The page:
|Favorite delayed-harvest streams
86 Views - Posted: February 15 at 7:00 am
Kevin Howell, the owner of Davidson River Outfitters, recommends four delayed-harvest streams as his favorites among those designated as such by the N.C. Wildlife Resources Commission.
Howell, who has been fishing delayed-harvest streams since the program began in 1992, likes the North Fork of the Mills River in Henderson County, the East Fork French Broad River in Transylvania County, the Tuckasegee River in Jackson County and the Green River in Polk County.
“The delayed-harvest program allows the (Commission) to reclaim water for trout fishing that may not support trout throughout the year,” he said. “It also provides a great opportunity for anglers to be very successful in their fishing. The delayed-harvest streams are stocked at a much-higher density than the regular streams. Today, we are seeing a lot more anglers due to the popularity of the program, which has been great for the towns that depend on tourism.”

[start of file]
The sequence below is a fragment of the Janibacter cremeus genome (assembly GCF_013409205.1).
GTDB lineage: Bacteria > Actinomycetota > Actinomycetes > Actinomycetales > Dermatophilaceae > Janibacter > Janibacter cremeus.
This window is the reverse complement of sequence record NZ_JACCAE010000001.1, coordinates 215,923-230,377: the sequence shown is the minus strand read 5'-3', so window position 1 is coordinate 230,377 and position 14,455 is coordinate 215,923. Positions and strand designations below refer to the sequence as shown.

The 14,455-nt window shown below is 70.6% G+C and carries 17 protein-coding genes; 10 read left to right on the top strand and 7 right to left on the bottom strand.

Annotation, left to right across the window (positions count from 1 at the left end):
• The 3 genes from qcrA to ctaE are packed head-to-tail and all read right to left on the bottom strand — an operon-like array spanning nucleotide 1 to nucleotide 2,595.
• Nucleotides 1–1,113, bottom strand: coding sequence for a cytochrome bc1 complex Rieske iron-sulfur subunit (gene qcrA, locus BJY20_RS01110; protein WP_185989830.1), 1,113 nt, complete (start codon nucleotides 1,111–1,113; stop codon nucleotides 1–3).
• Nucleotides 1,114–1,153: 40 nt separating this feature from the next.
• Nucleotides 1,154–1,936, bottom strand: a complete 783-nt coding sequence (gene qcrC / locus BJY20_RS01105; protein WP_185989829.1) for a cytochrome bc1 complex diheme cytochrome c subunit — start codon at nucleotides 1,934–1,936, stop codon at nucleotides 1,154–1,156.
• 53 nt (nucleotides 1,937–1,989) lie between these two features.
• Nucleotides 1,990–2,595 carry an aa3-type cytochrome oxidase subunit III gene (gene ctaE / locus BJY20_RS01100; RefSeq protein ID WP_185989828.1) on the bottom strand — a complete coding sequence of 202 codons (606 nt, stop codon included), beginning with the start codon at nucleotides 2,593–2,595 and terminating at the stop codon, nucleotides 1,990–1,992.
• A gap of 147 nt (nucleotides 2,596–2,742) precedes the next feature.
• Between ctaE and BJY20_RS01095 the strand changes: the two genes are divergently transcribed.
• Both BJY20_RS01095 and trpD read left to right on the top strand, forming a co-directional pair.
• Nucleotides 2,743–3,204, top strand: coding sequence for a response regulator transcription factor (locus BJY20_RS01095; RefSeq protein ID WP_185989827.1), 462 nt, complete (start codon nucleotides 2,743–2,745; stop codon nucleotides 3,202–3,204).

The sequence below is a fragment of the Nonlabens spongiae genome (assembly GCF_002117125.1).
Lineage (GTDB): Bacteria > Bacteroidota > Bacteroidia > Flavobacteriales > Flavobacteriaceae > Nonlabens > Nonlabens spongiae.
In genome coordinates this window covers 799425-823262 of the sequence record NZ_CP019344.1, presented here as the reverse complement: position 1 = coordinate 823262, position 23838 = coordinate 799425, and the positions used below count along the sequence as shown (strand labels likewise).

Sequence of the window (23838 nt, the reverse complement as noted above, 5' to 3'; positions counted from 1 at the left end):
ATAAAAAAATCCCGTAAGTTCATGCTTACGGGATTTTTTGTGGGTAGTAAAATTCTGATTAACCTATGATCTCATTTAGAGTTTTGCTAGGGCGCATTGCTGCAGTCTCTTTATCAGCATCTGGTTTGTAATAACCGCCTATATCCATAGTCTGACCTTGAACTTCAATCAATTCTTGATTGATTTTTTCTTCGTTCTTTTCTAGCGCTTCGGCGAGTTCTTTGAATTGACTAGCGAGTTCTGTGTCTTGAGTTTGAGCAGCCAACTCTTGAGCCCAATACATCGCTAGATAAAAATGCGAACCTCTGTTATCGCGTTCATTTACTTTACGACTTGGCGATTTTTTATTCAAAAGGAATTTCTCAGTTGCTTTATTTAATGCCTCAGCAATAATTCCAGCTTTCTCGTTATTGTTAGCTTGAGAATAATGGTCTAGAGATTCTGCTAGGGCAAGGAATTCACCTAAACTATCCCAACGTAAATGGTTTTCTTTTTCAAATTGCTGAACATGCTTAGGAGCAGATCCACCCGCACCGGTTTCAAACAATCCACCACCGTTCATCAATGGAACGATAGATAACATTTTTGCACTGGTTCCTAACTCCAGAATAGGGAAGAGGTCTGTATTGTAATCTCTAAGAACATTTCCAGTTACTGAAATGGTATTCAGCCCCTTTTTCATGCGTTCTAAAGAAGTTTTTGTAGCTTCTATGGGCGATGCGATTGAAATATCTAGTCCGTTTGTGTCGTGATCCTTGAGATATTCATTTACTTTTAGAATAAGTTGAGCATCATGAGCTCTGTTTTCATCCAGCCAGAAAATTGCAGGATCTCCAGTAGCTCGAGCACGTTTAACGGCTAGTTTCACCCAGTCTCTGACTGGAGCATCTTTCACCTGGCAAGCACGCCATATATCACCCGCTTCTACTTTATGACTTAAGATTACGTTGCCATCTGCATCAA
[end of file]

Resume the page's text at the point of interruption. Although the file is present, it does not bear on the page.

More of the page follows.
|Hazel Creek trout fishing
152 Views - Posted: February 12 at 9:00 am
At some time or other, anyone who claims to be a mountain trout fisher makes his or her way to Hazel Creek in the Great Smoky Mountains National Park to pay homage to one of the South’s most celebrated trout streams.
Call it a pilgrimage, if you will, for Hazel Creek is a sacred place — remote, beautiful, accessible only by boat or foot, a stream that truly lives up to its legend. Horace Kephart once lived on a fork of this stream, until the loggers and miners ran him out. Hazel was a favorite of Granville Calhoun and Mark Cathey, two of the most-celebrated trout fishers in the Great Smokies.